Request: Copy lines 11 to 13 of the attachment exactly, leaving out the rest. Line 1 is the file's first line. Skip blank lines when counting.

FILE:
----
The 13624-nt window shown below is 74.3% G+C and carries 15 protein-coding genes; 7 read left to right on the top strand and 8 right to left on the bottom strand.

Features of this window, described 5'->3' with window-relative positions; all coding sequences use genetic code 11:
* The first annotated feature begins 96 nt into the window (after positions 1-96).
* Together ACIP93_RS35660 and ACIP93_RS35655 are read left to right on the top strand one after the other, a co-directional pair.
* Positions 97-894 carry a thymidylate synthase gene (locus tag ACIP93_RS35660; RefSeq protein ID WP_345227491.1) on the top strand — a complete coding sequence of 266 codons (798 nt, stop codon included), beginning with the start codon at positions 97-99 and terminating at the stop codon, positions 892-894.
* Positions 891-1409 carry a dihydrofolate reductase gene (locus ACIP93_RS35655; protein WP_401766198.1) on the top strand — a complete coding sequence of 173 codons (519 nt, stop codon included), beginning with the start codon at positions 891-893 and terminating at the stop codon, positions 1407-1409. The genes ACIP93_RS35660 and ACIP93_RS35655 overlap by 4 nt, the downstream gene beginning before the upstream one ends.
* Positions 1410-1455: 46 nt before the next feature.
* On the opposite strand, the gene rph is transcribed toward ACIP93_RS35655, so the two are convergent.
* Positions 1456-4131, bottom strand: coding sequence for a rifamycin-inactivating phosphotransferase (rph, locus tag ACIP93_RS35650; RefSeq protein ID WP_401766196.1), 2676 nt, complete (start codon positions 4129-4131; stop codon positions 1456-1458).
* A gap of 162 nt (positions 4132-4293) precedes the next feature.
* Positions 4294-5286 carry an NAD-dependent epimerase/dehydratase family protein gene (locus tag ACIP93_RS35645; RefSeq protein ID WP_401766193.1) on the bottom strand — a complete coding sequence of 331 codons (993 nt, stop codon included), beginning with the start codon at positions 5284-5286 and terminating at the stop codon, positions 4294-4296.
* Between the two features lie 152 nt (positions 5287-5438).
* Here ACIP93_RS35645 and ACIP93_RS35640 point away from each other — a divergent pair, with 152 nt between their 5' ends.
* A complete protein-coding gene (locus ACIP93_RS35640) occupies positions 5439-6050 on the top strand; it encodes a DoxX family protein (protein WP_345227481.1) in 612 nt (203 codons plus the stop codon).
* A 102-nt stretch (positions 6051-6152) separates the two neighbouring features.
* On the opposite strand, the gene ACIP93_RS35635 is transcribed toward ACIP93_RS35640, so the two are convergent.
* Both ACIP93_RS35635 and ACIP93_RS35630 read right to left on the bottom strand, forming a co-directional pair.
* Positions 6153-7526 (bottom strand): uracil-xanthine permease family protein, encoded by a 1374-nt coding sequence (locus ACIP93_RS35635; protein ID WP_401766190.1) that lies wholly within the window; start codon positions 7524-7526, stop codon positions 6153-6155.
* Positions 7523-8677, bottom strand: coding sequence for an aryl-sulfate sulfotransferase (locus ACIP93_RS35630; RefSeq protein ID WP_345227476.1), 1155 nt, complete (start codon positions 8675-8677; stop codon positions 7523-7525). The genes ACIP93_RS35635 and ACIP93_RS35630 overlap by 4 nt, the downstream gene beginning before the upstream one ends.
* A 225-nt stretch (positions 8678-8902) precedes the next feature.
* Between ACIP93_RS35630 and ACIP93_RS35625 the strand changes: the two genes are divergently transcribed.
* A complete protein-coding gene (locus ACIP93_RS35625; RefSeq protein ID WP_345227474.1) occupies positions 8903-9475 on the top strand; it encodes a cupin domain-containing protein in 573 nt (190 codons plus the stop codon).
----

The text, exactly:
* Positions 4294-5286 carry an NAD-dependent epimerase/dehydratase family protein gene (locus tag ACIP93_RS35645; RefSeq protein ID WP_401766193.1) on the bottom strand — a complete coding sequence of 331 codons (993 nt, stop codon included), beginning with the start codon at positions 5284-5286 and terminating at the stop codon, positions 4294-4296.
* Between the two features lie 152 nt (positions 5287-5438).
* Here ACIP93_RS35645 and ACIP93_RS35640 point away from each other — a divergent pair, with 152 nt between their 5' ends.